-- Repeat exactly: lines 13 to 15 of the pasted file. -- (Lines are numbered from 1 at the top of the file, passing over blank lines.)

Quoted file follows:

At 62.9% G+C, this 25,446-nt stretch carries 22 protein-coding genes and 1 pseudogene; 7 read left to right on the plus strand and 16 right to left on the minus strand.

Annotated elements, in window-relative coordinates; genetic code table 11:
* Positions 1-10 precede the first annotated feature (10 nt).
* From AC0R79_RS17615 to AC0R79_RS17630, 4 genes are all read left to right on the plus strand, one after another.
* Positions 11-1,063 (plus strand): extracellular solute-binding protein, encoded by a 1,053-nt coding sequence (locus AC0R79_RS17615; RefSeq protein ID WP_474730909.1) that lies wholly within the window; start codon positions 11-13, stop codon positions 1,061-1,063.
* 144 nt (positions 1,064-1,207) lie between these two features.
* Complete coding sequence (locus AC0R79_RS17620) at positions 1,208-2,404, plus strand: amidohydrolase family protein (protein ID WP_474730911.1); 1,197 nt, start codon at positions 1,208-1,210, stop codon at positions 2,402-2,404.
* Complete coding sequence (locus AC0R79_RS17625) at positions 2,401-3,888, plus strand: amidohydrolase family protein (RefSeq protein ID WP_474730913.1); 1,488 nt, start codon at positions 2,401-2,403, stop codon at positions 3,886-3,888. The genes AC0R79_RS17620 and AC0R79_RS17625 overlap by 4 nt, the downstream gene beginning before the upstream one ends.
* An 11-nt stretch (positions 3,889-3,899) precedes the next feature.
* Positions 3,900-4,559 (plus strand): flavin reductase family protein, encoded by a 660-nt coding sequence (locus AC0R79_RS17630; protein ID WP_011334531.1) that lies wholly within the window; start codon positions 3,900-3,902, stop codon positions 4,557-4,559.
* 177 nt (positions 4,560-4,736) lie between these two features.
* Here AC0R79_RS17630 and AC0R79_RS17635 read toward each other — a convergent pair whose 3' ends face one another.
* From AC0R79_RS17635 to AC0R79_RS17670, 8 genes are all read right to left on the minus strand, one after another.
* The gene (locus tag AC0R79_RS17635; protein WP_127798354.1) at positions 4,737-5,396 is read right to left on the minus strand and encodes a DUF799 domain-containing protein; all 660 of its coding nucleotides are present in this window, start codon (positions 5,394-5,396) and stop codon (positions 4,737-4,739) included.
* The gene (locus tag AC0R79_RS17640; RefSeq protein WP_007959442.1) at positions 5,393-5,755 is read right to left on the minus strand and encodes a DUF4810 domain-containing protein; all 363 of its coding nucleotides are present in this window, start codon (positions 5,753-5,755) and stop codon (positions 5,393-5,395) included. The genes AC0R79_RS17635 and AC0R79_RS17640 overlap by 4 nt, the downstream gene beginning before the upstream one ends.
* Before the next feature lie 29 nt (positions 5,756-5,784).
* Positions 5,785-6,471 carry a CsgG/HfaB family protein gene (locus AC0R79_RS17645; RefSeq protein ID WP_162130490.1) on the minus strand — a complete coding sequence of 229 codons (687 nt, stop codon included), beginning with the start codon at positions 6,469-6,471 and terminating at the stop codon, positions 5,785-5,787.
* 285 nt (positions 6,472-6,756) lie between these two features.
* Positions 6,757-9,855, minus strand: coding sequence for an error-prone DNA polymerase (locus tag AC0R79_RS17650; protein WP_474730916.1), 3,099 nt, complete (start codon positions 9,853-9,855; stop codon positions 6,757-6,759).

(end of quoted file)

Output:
* From AC0R79_RS17635 to AC0R79_RS17670, 8 genes are all read right to left on the minus strand, one after another.
* The gene (locus tag AC0R79_RS17635; protein WP_127798354.1) at positions 4,737-5,396 is read right to left on the minus strand and encodes a DUF799 domain-containing protein; all 660 of its coding nucleotides are present in this window, start codon (positions 5,394-5,396) and stop codon (positions 4,737-4,739) included.
* The gene (locus tag AC0R79_RS17640; RefSeq protein WP_007959442.1) at positions 5,393-5,755 is read right to left on the minus strand and encodes a DUF4810 domain-containing protein; all 363 of its coding nucleotides are present in this window, start codon (positions 5,753-5,755) and stop codon (positions 5,393-5,395) included. The genes AC0R79_RS17635 and AC0R79_RS17640 overlap by 4 nt, the downstream gene beginning before the upstream one ends.